Over the last week I bumped into two different articles which mentioned “Animal Spirits”, an idea which seemed to explain why my good friends Mark Scott and David Gerstel were at such opposite ends of the spectrum in regard to how we, as people, will respond as soon as we feel this current economic threat has passed. Mark Scott asked me this week how I saw the next year in the remodeling industry, the next 5. I couldn’t answer – conditions still seem in such a state of flux (worldwide) as to render strong conclusions difficult.
However when I speculated that we (boomers) and our children would learn as much from this experience as our parents learned from the Great Depression, Mark laughed. He thinks we’ll go back to our often excessive spending as soon as the credit markets thaw. David Gerstel said in an e-mail this week (edited for cohesion of thought and included with permission): “As Ben Stein said we are more than we invest in. Though in a certain sense we are not. Wealth matters and it matters hugely, I think. At a minimum level it protects one from the fear of wanting for necessities — shelter, food, clothing, warmth, medical care. And beyond that it can become, at a certain level, a vehicle which allows one to cruise about life much more freely, much more creatively. I might even be willing to consider that well-tended wealth is the most substantial and least ephemeral of our conditions and accomplishments. Certainly reputation, skill, health can all go out the window in a flash. We might be, as Ben opines, much more than our gathered assets, but surely they are a big part of who we are, what our possibilities are, too. There’s an old saying, the “rich are different,” right? And it has endured. Which suggests a certain substance to the saying.” Which seems to suggest that David imagines that we will have learned significantly from this downturn and not only vow but also practice well-considered thrift in the future. Which leads me back to “animal spirits”: the concept explains human nature’s seeming inability to remember the bad times as soon as they’ve passed. Because we’re still in (at the brink of, at the top of the slope, on the way down – anywhere but at the bottom coming up) bad times our confidence has not yet returned. But when it does, both articles say, we’ll quickly put aside what we thought we so painfully learned here and embrace with optimism the future. The Economist defines animal spirits as: “The colorful name that Keynes gave to one of the essential ingredients of economic prosperity: confidence. According to Keynes, animal spirits are a particular sort of confidence, “naive optimism”. He meant this in the sense that, for entrepreneurs in particular, “the thought of ultimate loss which often overtakes pioneers, as experience undoubtedly tells us and them, is put aside as a healthy man puts aside the expectation of death”. Where these animal spirits come from is something of a mystery. Certainly, attempts by politicians and others to talk up confidence by making optimistic noises about economic prospects have rarely done much good.” Here are the two articles, on from PBS and the other from The New Yorker.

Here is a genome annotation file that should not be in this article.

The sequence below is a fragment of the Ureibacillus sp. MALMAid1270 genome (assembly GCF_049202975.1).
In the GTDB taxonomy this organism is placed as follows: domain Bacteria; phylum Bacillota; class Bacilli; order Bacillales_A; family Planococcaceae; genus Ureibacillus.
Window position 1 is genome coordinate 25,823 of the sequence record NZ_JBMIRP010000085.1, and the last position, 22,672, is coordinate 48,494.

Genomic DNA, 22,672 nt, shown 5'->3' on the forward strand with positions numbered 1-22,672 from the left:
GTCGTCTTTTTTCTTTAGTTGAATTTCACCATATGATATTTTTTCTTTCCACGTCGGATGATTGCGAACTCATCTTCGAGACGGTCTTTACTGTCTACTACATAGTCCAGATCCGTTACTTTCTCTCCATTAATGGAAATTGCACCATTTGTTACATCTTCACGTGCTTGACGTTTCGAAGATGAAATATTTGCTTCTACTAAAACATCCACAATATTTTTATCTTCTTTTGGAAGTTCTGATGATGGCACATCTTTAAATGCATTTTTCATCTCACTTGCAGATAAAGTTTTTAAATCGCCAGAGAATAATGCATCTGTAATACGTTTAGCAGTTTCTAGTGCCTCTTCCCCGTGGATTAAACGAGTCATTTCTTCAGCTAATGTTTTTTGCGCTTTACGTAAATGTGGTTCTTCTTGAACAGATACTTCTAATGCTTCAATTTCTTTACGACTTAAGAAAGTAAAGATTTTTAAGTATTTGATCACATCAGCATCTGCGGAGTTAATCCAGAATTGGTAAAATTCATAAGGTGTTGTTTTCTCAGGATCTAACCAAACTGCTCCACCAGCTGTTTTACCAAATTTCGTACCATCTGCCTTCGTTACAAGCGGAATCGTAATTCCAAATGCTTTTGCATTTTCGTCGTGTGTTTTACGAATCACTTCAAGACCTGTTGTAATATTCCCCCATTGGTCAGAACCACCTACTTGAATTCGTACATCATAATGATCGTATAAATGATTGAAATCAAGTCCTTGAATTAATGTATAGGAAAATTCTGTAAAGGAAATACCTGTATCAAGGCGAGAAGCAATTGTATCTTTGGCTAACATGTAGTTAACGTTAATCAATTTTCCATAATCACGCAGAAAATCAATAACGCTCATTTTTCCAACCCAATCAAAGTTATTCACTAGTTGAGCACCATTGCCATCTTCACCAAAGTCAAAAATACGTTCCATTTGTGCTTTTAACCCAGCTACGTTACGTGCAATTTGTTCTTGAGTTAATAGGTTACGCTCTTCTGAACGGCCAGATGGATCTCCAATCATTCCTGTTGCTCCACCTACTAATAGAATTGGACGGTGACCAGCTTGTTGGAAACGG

http://www.pbs.org/newshour/businessdesk/2009/01/in-case-you-missed-it-economis.html http://www.newyorker.com/talk/comment/2009/01/05/090105taco_talk_gopnik http://www.pbs.org/newhouse/businessdesk/2009/09/in-case-you-missed-it-economis.html http://www.newyorker.com/talk/comment/2009/01/05/090105taco_talk_gopnick